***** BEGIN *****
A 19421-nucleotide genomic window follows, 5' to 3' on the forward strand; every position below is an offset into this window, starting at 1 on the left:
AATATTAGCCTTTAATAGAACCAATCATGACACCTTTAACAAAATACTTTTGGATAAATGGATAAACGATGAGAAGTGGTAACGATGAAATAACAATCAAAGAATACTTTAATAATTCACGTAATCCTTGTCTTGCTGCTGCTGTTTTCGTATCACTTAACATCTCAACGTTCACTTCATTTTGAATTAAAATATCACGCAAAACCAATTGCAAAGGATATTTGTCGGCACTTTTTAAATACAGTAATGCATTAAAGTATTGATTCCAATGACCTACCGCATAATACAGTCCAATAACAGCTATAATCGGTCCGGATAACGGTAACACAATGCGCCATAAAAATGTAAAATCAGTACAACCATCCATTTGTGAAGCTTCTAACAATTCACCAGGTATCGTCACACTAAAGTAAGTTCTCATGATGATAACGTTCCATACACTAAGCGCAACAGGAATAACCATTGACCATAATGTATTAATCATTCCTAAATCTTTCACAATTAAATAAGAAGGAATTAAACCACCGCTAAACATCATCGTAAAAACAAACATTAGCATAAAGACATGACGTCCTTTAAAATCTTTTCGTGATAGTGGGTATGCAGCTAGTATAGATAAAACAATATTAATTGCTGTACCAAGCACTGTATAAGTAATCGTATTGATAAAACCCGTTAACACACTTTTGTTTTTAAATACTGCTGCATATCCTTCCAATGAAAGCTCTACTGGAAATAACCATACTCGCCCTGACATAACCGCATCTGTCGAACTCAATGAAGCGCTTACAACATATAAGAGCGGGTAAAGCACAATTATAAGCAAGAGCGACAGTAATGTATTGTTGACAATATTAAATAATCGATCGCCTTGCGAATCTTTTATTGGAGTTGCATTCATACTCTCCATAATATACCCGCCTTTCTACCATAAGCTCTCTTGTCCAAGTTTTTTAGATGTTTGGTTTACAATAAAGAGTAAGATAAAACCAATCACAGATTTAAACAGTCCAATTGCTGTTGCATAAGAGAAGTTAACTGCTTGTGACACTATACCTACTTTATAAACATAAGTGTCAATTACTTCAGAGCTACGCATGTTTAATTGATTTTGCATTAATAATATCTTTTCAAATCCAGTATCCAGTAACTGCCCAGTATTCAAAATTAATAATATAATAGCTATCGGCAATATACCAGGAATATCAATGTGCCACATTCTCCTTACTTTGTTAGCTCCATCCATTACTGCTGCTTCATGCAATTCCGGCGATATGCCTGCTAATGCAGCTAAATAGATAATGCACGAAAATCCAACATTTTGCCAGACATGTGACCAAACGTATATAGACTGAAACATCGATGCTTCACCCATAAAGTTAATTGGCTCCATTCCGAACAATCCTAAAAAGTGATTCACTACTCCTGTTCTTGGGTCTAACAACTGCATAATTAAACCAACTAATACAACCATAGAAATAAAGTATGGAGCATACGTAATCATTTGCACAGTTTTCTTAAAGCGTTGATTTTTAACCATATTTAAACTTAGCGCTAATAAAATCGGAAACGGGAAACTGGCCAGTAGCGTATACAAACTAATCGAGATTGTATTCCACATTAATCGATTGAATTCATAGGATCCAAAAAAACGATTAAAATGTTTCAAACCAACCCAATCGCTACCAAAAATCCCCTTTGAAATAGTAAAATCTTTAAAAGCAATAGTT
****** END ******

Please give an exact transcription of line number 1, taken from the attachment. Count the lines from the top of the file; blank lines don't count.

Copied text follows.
A 19421-nucleotide genomic window follows, 5' to 3' on the forward strand; every position below is an offset into this window, starting at 1 on the left: